Additional tools are good, but contracting officers need OFPP cover

Monday - 8/25/2014, 4:58am EDT

There's an old saying among acquisition professionals that unless the FAR says you can't do it, then you can. What happens many times, however, is the opposite and that stops contracting officers from being innovative.

As part of its effort to bring innovation into the federal procurement process, especially around technology, the White House added another tool to the toolbox to help change the federal culture.

The Office of Federal Procurement Policy and the Office of Science and Technology Policy released a story book of acquisition innovations.

The Innovative Contracting Case Studies is "an iterative, evolving document that describes a number of ways federal agencies are getting more innovation per taxpayer dollar — all under existing laws and regulations," wrote Lesley Field, deputy administrator of OFPP, and Tom Kalil, deputy director for Technology and Innovation in OSTP Thursday in a blog post.

Along with the case studies, OFPP set up a government-only email group, called the Buyer's Club, to "provide a useful forum for troubleshooting and sharing best practices across the federal government, serving everyone from contracting officers with deep expertise in the Federal Acquisition Regulation (FAR) to program managers looking for new ways to achieve their agencies' missions."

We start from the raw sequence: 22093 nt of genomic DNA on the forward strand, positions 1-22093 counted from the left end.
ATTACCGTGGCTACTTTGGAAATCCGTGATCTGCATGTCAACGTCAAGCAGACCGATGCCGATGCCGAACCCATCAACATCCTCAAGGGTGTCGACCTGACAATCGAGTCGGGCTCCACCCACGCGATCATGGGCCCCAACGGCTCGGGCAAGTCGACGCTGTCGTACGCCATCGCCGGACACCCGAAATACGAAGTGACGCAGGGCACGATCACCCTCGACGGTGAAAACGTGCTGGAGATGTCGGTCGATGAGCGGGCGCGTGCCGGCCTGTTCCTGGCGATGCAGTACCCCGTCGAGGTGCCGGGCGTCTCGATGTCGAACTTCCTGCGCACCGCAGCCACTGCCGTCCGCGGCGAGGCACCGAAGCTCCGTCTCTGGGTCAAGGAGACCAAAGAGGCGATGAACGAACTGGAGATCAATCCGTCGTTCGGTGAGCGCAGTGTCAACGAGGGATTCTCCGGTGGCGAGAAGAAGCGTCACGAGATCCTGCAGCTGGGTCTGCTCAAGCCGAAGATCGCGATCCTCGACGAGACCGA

In the 91-page document, OFPP and OSTP describe eight different approaches to innovative acquisition processes. Some, such as prizes and competitions, are relatively new to government, while others, such as milestone-based competitions, have been around for a long time, but mostly underutilized by agencies.

While a document such as this makes sense, it's far from what's needed.

What OFPP needs to do is provide top cover for agencies when inspectors general, the Government Accountability Office and, especially, Congress come knocking at their door. Over the last five or so years, acquisition professionals have come under more and more scrutiny from auditors, which is causing them to be more conservative.

The White House needs to help traditionally risk-averse contracting officers feel comfortable in doing something different. OFPP's backing would begin to create the change that many of these new tools, such as the TechFAR or the case studies, are trying to kick-start.

This post is part of Jason Miller's Inside the Reporter's Notebook feature. Read more from this edition of Jason's Notebook.